On this day…14 April

On 14 April 1918 Harriet Weaver visited Virginia and Leonard Woolf.

Weaver’s purpose in visiting the Woolfs on Sunday 14 April 1918 was to find out if they would be willing to print Joyce’s Ulysses using the printing press they had recently set up. In the end, the Woolfs decided that Joyce’s book was too long to print using their handpress.

Harriet Weaver had been encountering problems with printers who were refusing to print all of Joyce’s text. The printers were worried that they might be prosecuted of obscenity if they printed what Joyce wrote, and Weaver hoped to get around this problem by finding a private press to do the printing. It was TS Eliot who suggested that the Woolfs might print Ulysses using their handpress, and Weaver arranged to visit them at Hogarth House on 14 April 1918.

Virginia and Leonard Woolf moved into Hogarth House, 34 Paradise Road, Richmond, south west London, in 1915 and set up their printing press and publishing house under the name Hogarth Press in 1917. They worked the press themselves: Leonard managing the printing, and Virginia setting up the type. Their first publication, Two Stories, appeared in July 1917 with irregularly spaced words and blotches of ink, but they soon began to master the techniques. The Hogarth Press mainly published works by the Woolfs and other authors associated with the Bloomsbury circle.

Harriet Weaver arrived for the meeting bearing a brown paper parcel that contained the typescript of Ulysses, such as it was at that stage. This piece of “dynamite,” as Leonard Woolf called it, was put in the top drawer of a cabinet in the sitting room. It is clear from Virginia Woolf’s account in her diary that she expected something different from the editor of the Egoist magazine. Woolf remarked on Miss Weaver’s mauve suit and grey woollen gloves, and described Weaver’s table manners as being those of a “well bred hen.”

The Woolfs seemed struck by the difference between their mild-mannered guest and the contents of her magazine and of the brown paper package she had brought with her. Virginia wondered how this woman had ever managed to come in contact with the writers she was publishing in the Egoist, and how their “filth” came to issue from her mouth. Recollecting the scene again after Joyce’s death, she remarked on the incongruous contrast between the content of Joyce’s indecent pages and the spinsterly missionary who brought the brown paper parcel to the Woolfs’ tea-table. According to her biographer, Weaver was hurt and angered by Woolf’s comments when she read them later, particularly Woolf’s comments on her grey woollen gloves!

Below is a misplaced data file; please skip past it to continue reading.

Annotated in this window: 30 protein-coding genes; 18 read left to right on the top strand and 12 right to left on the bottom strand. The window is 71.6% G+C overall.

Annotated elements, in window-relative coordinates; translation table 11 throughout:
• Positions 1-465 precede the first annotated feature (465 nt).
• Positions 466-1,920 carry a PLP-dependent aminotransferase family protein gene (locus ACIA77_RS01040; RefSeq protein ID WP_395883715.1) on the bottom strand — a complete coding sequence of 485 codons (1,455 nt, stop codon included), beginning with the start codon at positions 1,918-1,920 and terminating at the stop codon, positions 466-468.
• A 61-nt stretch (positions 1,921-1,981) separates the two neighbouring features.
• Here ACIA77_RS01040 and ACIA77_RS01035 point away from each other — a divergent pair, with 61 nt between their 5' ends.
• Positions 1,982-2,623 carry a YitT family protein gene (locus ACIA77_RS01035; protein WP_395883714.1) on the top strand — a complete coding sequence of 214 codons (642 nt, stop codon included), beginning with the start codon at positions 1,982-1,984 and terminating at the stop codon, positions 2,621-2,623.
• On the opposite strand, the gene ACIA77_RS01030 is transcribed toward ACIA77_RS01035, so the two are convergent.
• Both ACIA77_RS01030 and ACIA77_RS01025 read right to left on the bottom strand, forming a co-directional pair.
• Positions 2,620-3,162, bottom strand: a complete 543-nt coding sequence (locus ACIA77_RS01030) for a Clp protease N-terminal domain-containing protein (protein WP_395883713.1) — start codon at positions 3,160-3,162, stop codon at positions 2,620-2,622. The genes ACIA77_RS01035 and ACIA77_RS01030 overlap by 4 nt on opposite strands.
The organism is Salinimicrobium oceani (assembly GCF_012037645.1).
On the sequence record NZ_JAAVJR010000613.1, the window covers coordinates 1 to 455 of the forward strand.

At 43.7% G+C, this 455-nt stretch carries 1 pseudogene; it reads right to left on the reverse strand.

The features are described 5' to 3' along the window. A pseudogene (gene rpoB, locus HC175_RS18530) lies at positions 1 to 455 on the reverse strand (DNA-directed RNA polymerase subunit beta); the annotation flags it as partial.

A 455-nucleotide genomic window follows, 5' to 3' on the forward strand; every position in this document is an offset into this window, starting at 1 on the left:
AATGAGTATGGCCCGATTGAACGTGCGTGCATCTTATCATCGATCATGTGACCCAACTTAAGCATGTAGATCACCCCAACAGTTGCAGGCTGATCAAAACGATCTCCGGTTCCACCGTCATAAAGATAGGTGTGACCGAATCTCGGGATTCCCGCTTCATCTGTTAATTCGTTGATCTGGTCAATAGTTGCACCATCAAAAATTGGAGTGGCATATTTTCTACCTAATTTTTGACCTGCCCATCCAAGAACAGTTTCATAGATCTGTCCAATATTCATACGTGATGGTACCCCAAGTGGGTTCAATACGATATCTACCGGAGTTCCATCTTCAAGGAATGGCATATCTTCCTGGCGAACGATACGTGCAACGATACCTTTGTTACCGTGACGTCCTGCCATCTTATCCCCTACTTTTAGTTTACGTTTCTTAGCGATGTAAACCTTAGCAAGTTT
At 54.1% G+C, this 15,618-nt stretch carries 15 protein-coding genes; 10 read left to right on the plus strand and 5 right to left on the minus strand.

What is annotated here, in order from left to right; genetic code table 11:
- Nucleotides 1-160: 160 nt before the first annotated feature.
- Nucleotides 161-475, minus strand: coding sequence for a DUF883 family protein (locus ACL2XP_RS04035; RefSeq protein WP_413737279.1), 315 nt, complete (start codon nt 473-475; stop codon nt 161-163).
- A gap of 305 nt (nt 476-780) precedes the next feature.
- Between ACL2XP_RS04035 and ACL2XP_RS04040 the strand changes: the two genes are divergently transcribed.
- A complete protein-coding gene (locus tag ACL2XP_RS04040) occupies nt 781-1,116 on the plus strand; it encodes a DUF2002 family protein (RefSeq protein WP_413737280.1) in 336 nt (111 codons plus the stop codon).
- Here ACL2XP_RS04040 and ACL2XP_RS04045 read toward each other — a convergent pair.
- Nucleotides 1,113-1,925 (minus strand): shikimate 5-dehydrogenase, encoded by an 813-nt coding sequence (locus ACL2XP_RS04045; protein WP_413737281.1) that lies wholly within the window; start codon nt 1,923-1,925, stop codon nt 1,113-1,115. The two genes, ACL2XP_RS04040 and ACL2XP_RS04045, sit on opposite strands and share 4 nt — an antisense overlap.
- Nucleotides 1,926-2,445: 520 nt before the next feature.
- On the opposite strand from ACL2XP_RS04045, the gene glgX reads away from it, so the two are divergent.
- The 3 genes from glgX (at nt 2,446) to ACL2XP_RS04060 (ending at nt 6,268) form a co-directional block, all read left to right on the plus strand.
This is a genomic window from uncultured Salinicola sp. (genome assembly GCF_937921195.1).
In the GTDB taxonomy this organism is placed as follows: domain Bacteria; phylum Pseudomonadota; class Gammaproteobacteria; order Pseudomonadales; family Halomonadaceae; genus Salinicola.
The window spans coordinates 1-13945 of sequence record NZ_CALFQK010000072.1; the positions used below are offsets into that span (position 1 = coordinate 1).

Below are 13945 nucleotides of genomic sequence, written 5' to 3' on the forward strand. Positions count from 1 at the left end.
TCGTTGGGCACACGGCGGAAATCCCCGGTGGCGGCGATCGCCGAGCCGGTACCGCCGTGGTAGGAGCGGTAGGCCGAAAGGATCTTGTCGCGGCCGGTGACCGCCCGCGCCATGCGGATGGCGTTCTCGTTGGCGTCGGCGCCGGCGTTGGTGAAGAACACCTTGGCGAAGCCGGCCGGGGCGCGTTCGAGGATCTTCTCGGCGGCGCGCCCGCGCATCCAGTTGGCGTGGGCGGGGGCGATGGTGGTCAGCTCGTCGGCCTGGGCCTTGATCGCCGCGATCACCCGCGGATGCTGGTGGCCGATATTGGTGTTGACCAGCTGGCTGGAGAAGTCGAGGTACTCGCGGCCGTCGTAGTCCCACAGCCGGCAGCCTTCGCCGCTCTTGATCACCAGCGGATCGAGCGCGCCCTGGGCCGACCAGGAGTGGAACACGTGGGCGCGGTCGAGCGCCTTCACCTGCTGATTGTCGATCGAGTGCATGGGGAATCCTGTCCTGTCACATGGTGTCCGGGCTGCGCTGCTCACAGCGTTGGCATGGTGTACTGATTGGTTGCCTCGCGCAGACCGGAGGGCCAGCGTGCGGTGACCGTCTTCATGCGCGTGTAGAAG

It was not until a month after this meeting that Virginia Woolf wrote from her country retreat at Monk’s House in Sussex to say that the book’s length – which she estimated at 300 pages – would take two years to print using their handpress. She added that she had instructed the servants at Hogarth House to send the manuscript back to Weaver. When she received it, Harriet sent a curt acknowledgement to the Woolfs.

 

Sources & Further Reading:

Ellmann, Richard: James Joyce – New and Revised edition, Oxford: Oxford University Press, 1982.

Lidderdale, Jane, & Mary Nicholson: Dear Miss Weaver – Harriet Shaw Weaver 1876-1961, London: Faber & Faber, 1970.

Woolf, Virginia: A Writer’s Diary – Being Extracts from the Diary of Virginia Woolf, edited by Leonard Woolf, Mariner Books: (1954) 2003.

—: The Diary of Virginia Woolf, vol. I, 1915-1919, edited by Anne Olivier Bell, with an Introduction by Quentin Bell, Harmondsworth: Penguin Books, 1979.

More information about the Hogarth Press here.

 

 

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